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Condemn white supremacy? Great! But no special credit, white people

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In today’s America, effusive — and often undeserved — praise is heaped upon white folks who publicly condemn racism.

During the 2018 Miss America pageant, Margana Wood, competing as Miss Texas, provided another example of this phenomenon. When asked about Donald Trump’s reaction to the white supremacist violence in Charlottesville, Wood replied:

I think that the white supremacist issue, it was very obvious that it was a terrorist attack. And I think that President Donald Trump should’ve made a statement earlier addressing the fact, and in making sure all Americans feel safe in this country. That is the number one issue right now.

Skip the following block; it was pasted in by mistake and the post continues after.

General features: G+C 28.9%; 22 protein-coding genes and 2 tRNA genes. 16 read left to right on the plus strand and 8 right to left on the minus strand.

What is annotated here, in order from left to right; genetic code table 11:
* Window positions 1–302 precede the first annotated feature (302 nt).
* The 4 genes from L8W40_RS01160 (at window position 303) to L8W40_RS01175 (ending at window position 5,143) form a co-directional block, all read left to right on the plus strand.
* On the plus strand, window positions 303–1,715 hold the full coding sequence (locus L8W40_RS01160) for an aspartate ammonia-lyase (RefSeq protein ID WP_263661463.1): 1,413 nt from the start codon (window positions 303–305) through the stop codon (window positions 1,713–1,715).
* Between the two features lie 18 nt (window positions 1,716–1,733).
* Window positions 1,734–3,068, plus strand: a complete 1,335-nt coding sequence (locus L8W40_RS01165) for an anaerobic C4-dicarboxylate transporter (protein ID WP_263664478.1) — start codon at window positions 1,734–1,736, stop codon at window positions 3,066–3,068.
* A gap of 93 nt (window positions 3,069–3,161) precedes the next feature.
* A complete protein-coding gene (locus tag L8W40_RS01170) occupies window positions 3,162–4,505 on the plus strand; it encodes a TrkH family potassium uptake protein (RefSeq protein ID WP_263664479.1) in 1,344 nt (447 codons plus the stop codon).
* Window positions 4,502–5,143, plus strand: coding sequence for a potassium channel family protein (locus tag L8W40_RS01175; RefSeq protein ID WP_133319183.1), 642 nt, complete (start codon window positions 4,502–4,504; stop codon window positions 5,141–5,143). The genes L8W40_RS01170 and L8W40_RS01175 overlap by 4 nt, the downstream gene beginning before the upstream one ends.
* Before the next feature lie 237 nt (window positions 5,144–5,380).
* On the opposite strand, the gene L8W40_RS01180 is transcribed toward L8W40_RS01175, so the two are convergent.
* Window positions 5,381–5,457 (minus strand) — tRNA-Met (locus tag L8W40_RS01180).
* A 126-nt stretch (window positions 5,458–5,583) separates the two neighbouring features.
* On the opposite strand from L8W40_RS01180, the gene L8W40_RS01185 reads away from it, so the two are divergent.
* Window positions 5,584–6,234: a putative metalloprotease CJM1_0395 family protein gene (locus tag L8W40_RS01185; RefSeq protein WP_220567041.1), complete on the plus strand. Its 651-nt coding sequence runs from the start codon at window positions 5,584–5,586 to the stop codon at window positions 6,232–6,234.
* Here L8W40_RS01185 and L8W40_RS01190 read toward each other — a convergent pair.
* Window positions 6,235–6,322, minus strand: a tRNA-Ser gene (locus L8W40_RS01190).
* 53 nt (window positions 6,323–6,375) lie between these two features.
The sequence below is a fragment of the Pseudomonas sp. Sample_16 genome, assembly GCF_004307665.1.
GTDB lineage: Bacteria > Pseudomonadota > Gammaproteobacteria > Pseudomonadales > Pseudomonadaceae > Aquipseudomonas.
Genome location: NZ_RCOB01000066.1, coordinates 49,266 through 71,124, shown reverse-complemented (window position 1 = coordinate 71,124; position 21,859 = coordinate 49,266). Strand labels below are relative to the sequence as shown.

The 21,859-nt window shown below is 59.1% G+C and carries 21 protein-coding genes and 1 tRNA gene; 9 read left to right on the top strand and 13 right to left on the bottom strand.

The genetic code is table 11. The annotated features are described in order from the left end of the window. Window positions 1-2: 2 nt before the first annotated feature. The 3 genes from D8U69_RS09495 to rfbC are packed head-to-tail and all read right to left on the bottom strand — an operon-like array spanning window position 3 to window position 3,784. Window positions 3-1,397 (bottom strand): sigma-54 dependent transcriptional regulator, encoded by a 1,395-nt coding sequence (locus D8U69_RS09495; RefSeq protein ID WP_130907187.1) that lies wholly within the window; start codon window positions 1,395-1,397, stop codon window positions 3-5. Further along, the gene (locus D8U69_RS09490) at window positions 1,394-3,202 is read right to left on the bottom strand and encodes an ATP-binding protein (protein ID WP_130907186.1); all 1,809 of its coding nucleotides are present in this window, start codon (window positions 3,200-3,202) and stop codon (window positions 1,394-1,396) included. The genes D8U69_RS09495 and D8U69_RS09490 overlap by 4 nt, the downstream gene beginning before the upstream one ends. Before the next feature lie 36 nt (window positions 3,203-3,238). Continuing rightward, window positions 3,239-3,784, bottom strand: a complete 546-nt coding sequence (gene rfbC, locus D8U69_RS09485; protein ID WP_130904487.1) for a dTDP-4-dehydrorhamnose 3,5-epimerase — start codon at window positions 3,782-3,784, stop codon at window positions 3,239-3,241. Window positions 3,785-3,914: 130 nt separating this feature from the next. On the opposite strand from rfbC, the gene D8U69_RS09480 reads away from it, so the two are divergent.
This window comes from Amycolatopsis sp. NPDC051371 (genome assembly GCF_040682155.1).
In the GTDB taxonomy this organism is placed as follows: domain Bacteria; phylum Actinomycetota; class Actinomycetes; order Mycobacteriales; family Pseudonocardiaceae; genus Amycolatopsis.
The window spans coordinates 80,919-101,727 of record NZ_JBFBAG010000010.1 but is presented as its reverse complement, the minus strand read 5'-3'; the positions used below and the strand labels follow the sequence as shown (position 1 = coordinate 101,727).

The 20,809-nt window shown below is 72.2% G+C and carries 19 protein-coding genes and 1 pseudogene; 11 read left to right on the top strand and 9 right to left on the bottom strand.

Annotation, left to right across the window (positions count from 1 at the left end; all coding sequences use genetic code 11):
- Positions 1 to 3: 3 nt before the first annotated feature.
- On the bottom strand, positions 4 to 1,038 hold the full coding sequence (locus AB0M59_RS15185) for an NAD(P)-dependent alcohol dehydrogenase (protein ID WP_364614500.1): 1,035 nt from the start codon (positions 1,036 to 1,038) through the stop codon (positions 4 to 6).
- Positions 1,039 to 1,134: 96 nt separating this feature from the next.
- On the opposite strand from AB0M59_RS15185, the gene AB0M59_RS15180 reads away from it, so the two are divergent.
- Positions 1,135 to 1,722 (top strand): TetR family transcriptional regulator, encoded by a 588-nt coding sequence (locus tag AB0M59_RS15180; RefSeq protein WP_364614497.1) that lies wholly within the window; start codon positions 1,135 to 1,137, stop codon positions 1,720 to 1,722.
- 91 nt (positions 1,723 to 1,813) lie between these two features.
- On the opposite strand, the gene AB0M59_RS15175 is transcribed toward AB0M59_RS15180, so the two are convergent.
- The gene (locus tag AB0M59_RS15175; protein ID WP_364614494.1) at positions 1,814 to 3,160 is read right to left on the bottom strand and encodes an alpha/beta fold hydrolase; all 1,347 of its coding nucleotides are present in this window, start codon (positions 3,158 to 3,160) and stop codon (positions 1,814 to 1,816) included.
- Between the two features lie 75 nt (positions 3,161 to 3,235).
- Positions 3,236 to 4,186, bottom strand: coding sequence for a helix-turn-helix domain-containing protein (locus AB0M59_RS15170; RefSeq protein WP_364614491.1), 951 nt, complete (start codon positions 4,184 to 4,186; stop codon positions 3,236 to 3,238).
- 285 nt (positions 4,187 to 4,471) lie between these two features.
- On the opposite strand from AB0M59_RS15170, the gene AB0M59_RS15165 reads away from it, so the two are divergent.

Her comments were widely praised by journalists, pundits and across social media such as Facebook and Twitter.

For me, this moment evokes Chris Rock’s genius 1996 comedy special “Bring the Pain,” during which he mocked people who want credit for things they should be doing anyway, such as taking care of their children.

That Wood’s condemnation of white supremacists and neo-Nazis is considered brave or especially laudable is one more indicator of how low the standards for truth-telling and acts of resistance against racism have fallen in the age of Donald Trump.

In a healthy society, it should be a given that decent and normal human beings would publicly condemn white supremacists, neo-Nazis and their ilk. Alas, such basic standards of human decency have been upended by Donald Trump and the Republican Party’s racial authoritarianism and growing influence over American life.

In fact, Margana Wood’s comments provide an opportunity........

© Salon